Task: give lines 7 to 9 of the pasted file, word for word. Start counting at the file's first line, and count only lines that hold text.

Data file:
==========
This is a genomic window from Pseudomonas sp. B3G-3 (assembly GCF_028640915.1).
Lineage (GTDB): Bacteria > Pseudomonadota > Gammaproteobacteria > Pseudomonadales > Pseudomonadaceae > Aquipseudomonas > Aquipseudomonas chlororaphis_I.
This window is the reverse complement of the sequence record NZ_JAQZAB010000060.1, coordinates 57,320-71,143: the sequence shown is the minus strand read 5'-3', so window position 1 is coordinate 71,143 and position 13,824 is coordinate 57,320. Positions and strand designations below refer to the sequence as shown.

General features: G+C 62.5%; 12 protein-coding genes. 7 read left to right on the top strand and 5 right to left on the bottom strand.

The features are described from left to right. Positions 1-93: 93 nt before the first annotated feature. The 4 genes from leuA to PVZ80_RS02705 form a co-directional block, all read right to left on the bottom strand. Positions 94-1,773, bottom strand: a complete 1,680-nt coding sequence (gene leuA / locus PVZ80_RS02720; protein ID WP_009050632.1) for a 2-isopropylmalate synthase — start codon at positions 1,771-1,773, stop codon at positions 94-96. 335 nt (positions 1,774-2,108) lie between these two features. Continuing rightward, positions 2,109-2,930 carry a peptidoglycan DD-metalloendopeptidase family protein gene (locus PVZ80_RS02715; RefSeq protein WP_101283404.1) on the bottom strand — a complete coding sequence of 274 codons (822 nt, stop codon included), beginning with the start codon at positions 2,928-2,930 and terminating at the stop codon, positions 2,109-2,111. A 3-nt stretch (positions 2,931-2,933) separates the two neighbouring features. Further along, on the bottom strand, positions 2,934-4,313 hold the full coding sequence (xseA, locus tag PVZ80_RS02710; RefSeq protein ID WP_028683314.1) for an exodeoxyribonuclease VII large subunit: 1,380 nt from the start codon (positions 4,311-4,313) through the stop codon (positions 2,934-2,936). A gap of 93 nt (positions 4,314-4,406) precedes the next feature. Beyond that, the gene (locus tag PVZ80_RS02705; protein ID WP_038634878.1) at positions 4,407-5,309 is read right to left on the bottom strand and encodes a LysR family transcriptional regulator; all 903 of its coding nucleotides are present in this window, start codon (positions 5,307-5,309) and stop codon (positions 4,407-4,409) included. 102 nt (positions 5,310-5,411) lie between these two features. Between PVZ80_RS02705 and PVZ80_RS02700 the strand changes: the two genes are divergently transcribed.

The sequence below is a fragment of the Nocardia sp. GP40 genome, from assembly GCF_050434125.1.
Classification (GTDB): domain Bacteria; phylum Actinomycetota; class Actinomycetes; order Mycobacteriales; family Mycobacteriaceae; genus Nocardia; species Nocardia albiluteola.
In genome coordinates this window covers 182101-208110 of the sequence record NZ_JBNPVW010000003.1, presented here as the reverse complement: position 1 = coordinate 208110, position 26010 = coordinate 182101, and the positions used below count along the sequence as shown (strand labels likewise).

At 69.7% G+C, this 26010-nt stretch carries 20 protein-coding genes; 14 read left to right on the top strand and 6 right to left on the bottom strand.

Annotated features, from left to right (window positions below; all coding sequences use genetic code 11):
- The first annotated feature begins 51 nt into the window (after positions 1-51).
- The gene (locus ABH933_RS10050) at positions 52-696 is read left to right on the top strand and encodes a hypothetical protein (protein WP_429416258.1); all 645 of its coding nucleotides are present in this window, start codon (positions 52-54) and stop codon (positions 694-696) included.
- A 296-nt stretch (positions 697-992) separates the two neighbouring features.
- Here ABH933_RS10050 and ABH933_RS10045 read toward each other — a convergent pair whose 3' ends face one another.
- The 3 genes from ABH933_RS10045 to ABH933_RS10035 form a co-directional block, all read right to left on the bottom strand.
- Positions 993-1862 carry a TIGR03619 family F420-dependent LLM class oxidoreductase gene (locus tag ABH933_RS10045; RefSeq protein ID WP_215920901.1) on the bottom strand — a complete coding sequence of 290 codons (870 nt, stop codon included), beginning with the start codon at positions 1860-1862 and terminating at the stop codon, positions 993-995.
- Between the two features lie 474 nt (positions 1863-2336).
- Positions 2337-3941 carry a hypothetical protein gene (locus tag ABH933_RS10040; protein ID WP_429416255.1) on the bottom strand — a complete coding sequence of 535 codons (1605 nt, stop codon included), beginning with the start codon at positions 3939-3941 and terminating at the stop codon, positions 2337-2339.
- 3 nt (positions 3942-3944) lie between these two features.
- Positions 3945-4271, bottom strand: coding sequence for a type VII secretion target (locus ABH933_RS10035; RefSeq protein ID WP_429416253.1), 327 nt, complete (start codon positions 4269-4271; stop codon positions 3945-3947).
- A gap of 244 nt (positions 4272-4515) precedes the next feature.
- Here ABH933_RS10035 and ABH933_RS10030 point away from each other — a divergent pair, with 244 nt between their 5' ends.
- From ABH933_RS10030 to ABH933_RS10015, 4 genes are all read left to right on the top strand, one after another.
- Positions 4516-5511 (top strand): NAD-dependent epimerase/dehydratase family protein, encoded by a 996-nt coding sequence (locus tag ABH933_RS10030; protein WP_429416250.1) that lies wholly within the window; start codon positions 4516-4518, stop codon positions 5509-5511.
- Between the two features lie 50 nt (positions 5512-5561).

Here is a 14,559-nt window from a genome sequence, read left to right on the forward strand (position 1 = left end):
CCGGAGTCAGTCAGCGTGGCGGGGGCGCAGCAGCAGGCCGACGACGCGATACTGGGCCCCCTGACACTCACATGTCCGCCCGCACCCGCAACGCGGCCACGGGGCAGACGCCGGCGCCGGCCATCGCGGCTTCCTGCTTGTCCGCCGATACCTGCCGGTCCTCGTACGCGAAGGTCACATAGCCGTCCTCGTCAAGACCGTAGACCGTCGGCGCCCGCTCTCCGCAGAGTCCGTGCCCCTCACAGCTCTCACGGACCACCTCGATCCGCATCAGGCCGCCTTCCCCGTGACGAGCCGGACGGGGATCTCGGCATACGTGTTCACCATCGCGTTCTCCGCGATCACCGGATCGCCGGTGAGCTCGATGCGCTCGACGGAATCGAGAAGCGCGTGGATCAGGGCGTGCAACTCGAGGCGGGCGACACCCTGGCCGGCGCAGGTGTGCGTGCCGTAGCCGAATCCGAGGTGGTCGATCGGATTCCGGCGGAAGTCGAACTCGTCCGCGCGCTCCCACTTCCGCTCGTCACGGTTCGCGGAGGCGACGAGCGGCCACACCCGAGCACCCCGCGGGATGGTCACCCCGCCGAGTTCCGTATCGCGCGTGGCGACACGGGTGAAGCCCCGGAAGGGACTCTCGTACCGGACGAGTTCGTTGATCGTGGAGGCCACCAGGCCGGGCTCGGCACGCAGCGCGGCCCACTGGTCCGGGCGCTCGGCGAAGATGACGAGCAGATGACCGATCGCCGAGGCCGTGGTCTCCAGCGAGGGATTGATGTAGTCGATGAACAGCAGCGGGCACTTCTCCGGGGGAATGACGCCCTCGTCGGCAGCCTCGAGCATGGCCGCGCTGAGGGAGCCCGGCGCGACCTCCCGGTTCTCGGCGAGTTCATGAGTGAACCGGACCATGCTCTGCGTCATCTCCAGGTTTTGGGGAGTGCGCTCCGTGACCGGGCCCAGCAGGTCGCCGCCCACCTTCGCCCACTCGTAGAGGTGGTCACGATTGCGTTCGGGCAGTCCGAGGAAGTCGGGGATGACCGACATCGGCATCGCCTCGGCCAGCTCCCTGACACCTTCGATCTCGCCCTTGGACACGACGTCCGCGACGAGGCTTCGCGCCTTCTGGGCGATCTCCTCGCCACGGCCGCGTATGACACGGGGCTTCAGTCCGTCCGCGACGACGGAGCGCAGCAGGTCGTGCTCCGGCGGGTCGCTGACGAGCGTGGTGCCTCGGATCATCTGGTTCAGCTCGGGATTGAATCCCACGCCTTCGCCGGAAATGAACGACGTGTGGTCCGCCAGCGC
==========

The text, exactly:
Classification (GTDB): domain Bacteria; phylum Actinomycetota; class Actinomycetes; order Mycobacteriales; family Mycobacteriaceae; genus Nocardia; species Nocardia albiluteola.
In genome coordinates this window covers 182101-208110 of the sequence record NZ_JBNPVW010000003.1, presented here as the reverse complement: position 1 = coordinate 208110, position 26010 = coordinate 182101, and the positions used below count along the sequence as shown (strand labels likewise).

At 69.7% G+C, this 26010-nt stretch carries 20 protein-coding genes; 14 read left to right on the top strand and 6 right to left on the bottom strand.